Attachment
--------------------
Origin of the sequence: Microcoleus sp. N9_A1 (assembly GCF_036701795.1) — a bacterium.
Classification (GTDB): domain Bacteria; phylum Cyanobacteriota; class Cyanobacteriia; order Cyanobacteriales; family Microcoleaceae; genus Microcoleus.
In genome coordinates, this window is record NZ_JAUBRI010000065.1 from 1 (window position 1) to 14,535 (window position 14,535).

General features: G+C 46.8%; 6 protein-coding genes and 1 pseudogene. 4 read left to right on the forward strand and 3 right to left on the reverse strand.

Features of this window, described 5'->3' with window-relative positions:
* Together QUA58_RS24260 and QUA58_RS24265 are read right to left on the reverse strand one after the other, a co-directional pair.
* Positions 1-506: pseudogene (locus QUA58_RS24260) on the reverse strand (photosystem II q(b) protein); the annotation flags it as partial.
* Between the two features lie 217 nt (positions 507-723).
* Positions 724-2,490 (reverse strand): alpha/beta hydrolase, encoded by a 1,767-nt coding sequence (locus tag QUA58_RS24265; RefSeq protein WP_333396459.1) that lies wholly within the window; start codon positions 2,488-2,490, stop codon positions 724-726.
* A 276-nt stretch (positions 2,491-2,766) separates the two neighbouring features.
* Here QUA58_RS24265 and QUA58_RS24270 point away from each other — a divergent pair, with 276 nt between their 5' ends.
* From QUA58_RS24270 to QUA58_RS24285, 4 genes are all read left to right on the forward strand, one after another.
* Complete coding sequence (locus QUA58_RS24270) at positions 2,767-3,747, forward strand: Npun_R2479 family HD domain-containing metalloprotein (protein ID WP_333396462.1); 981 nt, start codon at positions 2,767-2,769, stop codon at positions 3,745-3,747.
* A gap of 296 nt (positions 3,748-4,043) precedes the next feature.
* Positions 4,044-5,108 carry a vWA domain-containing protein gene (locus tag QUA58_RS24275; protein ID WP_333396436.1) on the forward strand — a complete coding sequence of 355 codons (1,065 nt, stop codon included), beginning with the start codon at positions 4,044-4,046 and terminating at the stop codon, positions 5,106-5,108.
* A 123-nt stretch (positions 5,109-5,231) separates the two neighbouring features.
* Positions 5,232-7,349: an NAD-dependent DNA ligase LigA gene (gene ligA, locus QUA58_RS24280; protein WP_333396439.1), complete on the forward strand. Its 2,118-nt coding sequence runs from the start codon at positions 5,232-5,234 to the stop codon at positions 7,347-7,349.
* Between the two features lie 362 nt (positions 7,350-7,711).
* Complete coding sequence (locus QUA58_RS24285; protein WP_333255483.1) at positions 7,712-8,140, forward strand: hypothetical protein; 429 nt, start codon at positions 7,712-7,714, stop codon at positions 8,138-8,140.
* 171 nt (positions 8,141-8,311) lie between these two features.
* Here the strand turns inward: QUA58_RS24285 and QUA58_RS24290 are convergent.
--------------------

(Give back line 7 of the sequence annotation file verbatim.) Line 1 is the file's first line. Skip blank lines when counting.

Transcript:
* Positions 1-506: pseudogene (locus QUA58_RS24260) on the reverse strand (photosystem II q(b) protein); the annotation flags it as partial.